Dave, my partner, and I specifically budget to travel each year, forgoing other items and experiences. We do this because we find travel an enriching experience. Our worldview changes each time we go somewhere new. We also develop into better people because while experiencing new cultures, we gain a greater empathy for others, and learn more about ourselves. A large part of our travel includes visiting museums. Unfortunately, museums seem to possess a bad reputation as only for a select group of people who like history, art, or reading. This cannot be further from the truth. History and art museums are a great way to spend time on a trip, especially if the travelers are willing to do more than take a picture of a view or exert themselves physically while on an activity. This case needs to be made because too often I hear negative comments when I suggest museums as a tourism option. Visiting museums are often the most memorable, if not the best, part of my trip.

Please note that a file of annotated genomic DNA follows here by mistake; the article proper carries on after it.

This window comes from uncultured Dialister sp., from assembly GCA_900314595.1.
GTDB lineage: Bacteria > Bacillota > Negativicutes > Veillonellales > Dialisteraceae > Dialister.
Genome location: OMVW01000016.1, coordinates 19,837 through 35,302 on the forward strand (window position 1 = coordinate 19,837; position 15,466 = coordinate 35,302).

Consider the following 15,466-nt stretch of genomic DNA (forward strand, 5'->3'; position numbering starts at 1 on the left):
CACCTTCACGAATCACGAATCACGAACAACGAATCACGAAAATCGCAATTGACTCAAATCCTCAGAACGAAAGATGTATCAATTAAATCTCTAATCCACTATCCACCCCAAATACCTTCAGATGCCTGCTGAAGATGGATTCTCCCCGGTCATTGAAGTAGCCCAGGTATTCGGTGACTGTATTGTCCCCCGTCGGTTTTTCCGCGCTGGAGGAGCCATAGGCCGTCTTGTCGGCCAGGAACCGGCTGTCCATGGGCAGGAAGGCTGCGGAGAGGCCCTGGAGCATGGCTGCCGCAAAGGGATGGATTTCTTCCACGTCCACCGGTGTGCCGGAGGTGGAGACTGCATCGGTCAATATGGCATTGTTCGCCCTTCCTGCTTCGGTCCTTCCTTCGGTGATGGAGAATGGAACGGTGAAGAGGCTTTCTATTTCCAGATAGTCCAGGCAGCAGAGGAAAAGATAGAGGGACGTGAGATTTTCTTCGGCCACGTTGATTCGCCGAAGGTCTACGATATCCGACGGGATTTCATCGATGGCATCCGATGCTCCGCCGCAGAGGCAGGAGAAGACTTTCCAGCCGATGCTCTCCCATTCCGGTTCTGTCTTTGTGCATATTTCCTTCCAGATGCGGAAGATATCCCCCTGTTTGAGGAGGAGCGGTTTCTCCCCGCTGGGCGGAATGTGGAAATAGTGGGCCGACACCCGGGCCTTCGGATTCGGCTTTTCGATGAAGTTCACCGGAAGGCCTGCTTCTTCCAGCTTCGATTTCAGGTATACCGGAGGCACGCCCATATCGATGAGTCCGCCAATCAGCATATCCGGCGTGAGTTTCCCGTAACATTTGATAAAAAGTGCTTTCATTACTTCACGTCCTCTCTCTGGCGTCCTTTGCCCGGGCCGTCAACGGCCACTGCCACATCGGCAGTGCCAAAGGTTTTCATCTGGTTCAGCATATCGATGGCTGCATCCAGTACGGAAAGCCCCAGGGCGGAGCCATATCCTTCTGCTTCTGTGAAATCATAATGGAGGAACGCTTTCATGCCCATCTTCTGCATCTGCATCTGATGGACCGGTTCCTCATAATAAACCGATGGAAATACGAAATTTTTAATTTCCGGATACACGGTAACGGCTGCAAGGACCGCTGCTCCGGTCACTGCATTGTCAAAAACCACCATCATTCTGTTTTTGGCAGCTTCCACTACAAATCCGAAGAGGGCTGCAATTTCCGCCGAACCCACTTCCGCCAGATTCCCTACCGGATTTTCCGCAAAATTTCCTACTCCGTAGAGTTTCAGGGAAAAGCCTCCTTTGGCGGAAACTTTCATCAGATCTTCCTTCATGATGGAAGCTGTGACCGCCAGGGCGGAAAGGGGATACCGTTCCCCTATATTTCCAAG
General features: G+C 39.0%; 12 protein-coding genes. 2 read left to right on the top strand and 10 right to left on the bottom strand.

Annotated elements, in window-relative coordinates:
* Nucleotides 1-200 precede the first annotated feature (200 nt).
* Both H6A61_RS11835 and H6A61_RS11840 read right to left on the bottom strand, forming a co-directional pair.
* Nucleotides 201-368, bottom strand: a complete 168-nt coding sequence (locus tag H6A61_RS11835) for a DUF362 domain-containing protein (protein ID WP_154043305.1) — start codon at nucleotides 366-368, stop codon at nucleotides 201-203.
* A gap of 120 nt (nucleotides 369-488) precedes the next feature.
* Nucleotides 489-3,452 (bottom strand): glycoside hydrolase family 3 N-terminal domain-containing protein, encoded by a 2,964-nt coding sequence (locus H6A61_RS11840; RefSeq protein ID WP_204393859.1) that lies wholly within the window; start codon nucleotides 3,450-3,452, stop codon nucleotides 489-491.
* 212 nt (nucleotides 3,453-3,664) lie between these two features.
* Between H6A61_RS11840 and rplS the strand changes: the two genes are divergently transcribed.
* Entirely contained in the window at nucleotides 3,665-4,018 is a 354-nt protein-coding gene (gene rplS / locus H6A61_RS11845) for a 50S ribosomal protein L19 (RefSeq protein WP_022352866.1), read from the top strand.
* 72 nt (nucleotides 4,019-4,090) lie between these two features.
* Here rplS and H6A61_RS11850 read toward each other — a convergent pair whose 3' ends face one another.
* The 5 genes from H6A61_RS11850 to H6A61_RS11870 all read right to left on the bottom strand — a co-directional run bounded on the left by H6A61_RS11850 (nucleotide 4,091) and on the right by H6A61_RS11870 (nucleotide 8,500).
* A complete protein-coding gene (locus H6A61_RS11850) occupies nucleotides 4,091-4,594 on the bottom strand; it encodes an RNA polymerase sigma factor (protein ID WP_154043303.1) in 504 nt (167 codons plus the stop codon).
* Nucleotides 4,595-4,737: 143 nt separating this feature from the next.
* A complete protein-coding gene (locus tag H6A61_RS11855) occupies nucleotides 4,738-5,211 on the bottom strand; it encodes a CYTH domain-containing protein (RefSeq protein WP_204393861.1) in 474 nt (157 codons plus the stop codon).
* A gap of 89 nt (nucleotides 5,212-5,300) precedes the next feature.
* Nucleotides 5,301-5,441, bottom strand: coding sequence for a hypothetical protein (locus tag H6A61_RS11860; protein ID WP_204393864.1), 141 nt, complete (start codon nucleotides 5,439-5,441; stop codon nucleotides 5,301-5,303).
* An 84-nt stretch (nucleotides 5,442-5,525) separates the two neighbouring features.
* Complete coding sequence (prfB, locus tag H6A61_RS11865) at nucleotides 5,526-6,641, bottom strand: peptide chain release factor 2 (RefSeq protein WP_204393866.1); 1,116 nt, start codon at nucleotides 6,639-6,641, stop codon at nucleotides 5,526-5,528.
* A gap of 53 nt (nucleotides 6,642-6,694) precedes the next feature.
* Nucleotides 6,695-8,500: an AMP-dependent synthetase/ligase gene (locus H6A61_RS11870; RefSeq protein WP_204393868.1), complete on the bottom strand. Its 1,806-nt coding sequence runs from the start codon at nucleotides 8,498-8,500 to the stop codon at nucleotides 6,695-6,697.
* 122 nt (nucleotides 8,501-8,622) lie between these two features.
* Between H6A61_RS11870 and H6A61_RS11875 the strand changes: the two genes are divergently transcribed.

On a recent visit to Arizona to see my dad, he bestowed upon me the greatest gift I could have asked for: his entire collection of family photographs and documents. I have been researching my family tree for over four years now, taking all of those family stories and well known family members I had heard about my entire life, and began putting dates, locations, and other details to each one. Since informally earning the title of family historian, I believe my dad felt comfortable placing them in my care so that I could discover even more about our family. Each photograph is like a little clue, something that brings me closer to the truth and brings life to each ancestor I have researched and spent years finding and learning about. While this particular post focuses on one photograph in that collection, I know as I delve further into the entire collection, the more it will open itself up to me to share new information with you in the future. Continue reading “The Unknown Face: Identifying Historical Photographs and their Subjects”